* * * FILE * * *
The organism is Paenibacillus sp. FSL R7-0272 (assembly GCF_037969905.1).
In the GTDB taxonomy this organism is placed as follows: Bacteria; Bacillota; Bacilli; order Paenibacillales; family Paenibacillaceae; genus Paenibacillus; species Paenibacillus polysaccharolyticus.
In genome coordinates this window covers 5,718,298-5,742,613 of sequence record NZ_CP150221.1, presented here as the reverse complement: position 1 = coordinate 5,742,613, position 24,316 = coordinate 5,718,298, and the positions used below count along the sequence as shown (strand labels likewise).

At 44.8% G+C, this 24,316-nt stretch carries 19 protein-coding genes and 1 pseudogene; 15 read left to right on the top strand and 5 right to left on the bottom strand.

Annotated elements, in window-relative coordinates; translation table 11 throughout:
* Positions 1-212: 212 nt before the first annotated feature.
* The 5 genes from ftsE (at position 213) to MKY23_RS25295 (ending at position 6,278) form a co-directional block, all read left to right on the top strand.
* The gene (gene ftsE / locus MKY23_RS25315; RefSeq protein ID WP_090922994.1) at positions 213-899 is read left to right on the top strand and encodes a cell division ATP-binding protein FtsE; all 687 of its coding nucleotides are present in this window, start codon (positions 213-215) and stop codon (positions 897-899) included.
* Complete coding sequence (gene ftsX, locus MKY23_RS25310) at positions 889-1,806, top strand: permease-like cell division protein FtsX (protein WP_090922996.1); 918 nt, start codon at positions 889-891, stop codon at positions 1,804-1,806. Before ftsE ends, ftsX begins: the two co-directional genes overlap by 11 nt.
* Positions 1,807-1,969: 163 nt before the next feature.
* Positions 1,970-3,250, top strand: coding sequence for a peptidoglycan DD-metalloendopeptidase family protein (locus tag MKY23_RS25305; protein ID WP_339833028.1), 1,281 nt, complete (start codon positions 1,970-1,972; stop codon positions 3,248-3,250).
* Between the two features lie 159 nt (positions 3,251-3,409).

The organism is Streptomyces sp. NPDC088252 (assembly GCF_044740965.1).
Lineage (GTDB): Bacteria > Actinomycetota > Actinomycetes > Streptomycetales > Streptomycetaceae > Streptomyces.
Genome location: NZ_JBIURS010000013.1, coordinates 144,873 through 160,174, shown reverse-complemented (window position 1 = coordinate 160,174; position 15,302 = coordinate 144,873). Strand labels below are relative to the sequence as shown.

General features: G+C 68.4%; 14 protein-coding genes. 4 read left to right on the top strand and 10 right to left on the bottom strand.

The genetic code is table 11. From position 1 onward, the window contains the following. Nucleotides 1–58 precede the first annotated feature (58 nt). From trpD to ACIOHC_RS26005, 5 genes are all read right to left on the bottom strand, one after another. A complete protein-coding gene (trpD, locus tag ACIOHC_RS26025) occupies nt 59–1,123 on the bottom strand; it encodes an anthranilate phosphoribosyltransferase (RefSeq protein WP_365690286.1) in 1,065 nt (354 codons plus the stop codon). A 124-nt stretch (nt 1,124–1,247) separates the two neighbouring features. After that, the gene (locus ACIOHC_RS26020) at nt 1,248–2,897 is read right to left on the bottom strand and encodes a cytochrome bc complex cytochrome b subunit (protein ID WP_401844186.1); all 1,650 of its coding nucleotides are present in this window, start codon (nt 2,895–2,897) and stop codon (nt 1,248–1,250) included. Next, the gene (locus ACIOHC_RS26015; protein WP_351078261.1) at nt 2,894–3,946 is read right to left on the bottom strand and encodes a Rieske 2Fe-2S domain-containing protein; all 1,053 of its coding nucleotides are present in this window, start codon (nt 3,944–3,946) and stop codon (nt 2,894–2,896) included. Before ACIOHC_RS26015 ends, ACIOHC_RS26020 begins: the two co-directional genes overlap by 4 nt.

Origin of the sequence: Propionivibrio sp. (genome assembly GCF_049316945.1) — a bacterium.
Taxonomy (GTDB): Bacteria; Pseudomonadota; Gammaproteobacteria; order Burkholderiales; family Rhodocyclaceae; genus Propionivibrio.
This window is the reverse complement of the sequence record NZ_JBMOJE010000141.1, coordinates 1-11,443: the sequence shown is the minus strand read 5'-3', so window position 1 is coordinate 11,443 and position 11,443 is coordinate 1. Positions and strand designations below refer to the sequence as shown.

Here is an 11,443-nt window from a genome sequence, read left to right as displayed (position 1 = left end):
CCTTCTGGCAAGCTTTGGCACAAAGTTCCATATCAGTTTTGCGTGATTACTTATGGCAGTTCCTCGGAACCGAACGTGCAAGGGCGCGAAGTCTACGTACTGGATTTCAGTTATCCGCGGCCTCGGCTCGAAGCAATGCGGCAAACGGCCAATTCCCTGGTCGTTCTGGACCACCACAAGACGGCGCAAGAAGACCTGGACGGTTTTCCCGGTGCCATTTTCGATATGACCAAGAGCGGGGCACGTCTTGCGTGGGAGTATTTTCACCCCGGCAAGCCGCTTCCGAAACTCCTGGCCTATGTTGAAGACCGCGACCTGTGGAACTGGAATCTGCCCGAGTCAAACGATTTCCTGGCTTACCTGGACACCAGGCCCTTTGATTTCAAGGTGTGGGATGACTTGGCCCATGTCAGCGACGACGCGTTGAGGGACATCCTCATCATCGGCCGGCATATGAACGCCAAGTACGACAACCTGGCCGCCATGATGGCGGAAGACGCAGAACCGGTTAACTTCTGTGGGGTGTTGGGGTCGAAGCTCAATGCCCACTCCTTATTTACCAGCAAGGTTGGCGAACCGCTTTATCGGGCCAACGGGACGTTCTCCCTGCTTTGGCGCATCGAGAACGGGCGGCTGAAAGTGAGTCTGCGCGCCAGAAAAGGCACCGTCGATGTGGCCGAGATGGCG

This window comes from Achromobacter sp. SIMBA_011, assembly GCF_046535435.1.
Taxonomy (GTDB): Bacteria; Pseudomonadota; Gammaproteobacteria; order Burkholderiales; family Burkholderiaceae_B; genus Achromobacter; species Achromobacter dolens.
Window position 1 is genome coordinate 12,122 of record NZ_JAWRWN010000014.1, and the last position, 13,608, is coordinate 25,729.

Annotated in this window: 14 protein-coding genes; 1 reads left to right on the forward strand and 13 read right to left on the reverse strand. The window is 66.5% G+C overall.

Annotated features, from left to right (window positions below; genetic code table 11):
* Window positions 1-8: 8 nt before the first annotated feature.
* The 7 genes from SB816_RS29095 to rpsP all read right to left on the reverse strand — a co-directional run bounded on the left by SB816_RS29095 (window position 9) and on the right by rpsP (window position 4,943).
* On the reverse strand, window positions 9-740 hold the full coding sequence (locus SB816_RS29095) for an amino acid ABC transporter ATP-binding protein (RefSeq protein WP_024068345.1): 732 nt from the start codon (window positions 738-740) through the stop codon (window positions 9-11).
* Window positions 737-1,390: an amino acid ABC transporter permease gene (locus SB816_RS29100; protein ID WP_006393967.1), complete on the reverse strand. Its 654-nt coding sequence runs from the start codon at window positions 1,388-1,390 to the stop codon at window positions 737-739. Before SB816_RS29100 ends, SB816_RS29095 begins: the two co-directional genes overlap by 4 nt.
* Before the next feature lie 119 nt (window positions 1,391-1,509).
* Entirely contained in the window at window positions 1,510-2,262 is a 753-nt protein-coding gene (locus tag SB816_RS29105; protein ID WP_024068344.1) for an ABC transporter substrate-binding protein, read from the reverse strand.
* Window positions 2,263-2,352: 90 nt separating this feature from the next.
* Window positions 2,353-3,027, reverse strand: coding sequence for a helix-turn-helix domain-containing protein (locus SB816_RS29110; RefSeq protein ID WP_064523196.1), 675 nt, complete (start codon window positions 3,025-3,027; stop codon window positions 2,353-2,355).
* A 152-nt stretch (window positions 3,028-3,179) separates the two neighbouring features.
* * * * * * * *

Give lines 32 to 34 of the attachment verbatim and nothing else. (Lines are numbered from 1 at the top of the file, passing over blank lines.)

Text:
* Before the next feature lie 119 nt (window positions 1,391-1,509).
* Entirely contained in the window at window positions 1,510-2,262 is a 753-nt protein-coding gene (locus tag SB816_RS29105; protein ID WP_024068344.1) for an ABC transporter substrate-binding protein, read from the reverse strand.
* Window positions 2,263-2,352: 90 nt separating this feature from the next.